Hamilton 340-020

Last Edited By Krjb Donovan
Last Updated: Mar 11, 2014 07:38 PM GMT

Question

Mr. Newman; Thank you SO much for taking the time to share with all of us. I found you quite by accident, but I am so glad I did. My Mother got the Hamilton 340-020 for a retirement gift in 1985. When I moved her into her new home last year, she said her clock had not worked in years. I brought the clock back to Maryland with me and found a beautiful little shop called the Northside Clockshop. Walking into that shop was like taking a step back in time. They did a TOTAL clean and lube of the little clock. Here is my dilemma. She lives in Albuquerque and I am going to ship the clock to her. Can you give me an idea of where and how to properly secure the workings, hammers, etc for shipment. I have small blocks of various materials I can use. I am an Aeronautical Engineer and have access to very high tech anti-static and anti shock packing materials, but just don't know where to put them so not to damage anything. Thank you for your input, and have a VERY MERRY CHRISTMAS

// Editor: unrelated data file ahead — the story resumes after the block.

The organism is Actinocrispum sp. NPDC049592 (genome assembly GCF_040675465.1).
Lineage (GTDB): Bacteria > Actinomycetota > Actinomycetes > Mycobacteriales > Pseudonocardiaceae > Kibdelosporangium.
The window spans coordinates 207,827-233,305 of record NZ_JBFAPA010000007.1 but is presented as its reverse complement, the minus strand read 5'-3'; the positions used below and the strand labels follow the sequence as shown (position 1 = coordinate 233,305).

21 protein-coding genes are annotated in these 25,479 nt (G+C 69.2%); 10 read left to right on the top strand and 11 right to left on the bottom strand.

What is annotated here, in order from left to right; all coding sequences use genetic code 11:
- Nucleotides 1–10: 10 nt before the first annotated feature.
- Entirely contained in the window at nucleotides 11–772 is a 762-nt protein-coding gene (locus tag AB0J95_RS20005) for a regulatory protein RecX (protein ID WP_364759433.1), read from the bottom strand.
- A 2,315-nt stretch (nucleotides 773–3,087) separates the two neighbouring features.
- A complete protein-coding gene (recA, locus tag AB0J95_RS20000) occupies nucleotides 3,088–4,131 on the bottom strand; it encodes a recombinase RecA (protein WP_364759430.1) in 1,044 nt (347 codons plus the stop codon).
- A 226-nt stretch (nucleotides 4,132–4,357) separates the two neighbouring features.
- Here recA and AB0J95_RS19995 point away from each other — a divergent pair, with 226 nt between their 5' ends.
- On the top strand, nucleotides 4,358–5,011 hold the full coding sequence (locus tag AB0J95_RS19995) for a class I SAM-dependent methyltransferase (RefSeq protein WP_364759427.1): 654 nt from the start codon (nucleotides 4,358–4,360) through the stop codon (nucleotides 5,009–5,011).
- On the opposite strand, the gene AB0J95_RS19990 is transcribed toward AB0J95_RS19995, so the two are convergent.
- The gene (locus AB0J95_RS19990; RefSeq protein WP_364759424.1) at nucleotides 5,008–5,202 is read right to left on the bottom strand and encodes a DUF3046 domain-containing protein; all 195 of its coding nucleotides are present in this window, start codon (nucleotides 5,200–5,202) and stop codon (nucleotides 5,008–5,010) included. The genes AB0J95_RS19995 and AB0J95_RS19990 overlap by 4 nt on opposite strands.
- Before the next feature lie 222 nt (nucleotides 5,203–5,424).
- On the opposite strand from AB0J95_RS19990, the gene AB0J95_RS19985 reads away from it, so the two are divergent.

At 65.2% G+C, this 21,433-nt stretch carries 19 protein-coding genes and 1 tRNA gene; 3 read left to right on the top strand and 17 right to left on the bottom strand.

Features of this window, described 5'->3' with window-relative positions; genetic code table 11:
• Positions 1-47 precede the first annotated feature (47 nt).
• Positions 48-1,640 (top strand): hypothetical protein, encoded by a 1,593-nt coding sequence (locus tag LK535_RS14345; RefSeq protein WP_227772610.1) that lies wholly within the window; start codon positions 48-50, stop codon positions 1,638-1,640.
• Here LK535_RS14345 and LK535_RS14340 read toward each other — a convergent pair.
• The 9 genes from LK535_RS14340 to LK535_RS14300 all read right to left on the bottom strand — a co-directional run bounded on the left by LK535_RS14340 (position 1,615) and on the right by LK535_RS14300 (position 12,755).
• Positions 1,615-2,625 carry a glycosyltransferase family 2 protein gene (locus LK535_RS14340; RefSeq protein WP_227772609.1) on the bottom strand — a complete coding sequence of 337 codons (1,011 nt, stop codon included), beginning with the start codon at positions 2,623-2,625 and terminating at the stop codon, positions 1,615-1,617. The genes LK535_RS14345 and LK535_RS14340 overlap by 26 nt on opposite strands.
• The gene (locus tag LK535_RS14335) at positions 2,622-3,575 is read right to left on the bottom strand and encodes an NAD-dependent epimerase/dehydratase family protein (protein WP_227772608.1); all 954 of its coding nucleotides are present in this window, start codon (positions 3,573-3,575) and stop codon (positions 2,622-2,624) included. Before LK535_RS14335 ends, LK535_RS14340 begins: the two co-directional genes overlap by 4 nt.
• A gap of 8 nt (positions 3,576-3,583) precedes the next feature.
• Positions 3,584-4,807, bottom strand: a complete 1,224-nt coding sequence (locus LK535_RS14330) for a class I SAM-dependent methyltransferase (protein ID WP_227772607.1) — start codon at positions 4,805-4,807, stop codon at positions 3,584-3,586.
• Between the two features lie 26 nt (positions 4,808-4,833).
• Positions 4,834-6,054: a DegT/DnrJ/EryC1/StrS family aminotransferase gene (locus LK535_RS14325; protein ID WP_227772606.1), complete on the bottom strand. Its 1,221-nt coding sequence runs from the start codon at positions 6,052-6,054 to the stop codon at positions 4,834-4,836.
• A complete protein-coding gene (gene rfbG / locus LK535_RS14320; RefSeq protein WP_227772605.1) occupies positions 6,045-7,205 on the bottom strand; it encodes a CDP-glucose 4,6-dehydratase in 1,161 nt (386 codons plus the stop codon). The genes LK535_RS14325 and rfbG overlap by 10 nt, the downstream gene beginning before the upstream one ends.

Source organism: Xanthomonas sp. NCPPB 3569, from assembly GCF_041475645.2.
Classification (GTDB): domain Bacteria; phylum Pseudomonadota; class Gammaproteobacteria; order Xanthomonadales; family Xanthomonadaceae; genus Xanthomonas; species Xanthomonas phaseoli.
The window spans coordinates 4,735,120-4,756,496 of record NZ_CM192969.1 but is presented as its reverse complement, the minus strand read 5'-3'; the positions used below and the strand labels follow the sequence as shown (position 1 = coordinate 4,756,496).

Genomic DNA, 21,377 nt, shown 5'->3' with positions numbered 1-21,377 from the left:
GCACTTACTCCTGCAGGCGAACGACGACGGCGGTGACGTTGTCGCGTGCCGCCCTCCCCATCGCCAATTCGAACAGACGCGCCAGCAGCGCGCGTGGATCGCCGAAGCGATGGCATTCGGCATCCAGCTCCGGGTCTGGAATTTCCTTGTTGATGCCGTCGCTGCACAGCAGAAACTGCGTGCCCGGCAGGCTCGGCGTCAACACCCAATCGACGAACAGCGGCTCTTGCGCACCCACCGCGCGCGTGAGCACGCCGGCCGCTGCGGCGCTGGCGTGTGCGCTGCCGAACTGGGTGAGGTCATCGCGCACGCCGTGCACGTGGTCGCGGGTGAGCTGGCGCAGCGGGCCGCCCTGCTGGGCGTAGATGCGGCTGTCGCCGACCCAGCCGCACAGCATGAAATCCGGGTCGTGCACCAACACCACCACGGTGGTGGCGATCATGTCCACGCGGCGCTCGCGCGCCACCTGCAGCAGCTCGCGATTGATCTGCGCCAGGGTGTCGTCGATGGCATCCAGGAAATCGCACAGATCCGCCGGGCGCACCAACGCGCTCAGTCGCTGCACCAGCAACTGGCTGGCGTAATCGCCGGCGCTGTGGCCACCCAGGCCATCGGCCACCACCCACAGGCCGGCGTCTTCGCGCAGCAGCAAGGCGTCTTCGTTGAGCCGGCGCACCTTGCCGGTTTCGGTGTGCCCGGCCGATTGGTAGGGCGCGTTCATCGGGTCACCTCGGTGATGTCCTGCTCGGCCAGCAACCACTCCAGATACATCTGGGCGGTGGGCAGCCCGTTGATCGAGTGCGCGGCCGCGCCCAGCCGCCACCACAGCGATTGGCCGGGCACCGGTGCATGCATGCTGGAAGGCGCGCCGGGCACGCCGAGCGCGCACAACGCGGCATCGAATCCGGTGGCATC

Answer

Hi, Randy. Thank you for asking about packing a clock for shipment. I receive quite a few clocks that have not been packed securely and have sustained damage. Fortunately, the 340 movement is a balance wheel type rather than a pendulum type. These are easier to pack. Internally, the only thing you have to be concerned with are the chime rods and hammers. Most of the 340 movements have a silence/transport lever. It is the silver lever that pivots on the left side and you can raise manually to lift the hammers. It is a friction fit, so it will stay in place. If it does not have a lever, I carefully insert a piece of soft foam to keep the hammers from bouncing. I use a small block of foam to wedge between the chime rods and case to keep them from vibrating while transporting. Being an aeronautical engineer you know how vibration affects metals. The constant unrestricted vibrating of the chime rods will stress the until they fracture and break off. When I receive clocks with one or two rods broken off after transporting, I usually replace the complete set, as the other rods are probably ready to go too. As far as the packing of the clock, I would wrap it firmly in bubble foam with at least 4" thickness on all sides. Then I put it in a box and fill any corners with additional wrap so it doesn't shift. It's usually a little overkill, but I sometimes double box with another couple of inches of insulation between the boxes. I know your mother will enjoy the clock and a Merry Christmas to you all, too.

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